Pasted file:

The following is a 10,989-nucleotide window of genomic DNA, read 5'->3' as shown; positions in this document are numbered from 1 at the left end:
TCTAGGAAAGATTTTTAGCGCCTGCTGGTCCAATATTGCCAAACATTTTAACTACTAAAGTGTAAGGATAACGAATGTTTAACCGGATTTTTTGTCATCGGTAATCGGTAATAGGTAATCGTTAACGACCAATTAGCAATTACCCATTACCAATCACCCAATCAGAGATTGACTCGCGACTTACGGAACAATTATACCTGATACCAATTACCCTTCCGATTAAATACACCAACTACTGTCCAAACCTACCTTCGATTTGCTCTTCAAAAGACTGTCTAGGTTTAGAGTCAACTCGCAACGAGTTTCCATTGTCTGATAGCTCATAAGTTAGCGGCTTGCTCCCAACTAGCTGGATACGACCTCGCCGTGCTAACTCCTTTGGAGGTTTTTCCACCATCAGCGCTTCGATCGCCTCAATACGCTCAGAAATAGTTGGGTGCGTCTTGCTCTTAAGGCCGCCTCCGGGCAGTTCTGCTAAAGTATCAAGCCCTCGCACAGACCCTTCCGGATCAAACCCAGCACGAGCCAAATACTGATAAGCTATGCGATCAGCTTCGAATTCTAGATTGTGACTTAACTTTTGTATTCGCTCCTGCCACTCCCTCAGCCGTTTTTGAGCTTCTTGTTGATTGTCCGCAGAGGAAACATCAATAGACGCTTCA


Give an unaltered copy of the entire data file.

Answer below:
The following is a 10,989-nucleotide window of genomic DNA, read 5'->3' as shown; positions in this document are numbered from 1 at the left end:
TCTAGGAAAGATTTTTAGCGCCTGCTGGTCCAATATTGCCAAACATTTTAACTACTAAAGTGTAAGGATAACGAATGTTTAACCGGATTTTTTGTCATCGGTAATCGGTAATAGGTAATCGTTAACGACCAATTAGCAATTACCCATTACCAATCACCCAATCAGAGATTGACTCGCGACTTACGGAACAATTATACCTGATACCAATTACCCTTCCGATTAAATACACCAACTACTGTCCAAACCTACCTTCGATTTGCTCTTCAAAAGACTGTCTAGGTTTAGAGTCAACTCGCAACGAGTTTCCATTGTCTGATAGCTCATAAGTTAGCGGCTTGCTCCCAACTAGCTGGATACGACCTCGCCGTGCTAACTCCTTTGGAGGTTTTTCCACCATCAGCGCTTCGATCGCCTCAATACGCTCAGAAATAGTTGGGTGCGTCTTGCTCTTAAGGCCGCCTCCGGGCAGTTCTGCTAAAGTATCAAGCCCTCGCACAGACCCTTCCGGATCAAACCCAGCACGAGCCAAATACTGATAAGCTATGCGATCAGCTTCGAATTCTAGATTGTGACTTAACTTTTGTATTCGCTCCTGCCACTCCCTCAGCCGTTTTTGAGCTTCTTGTTGATTGTCCGCAGAGGAAACATCAATAGACGCTTCA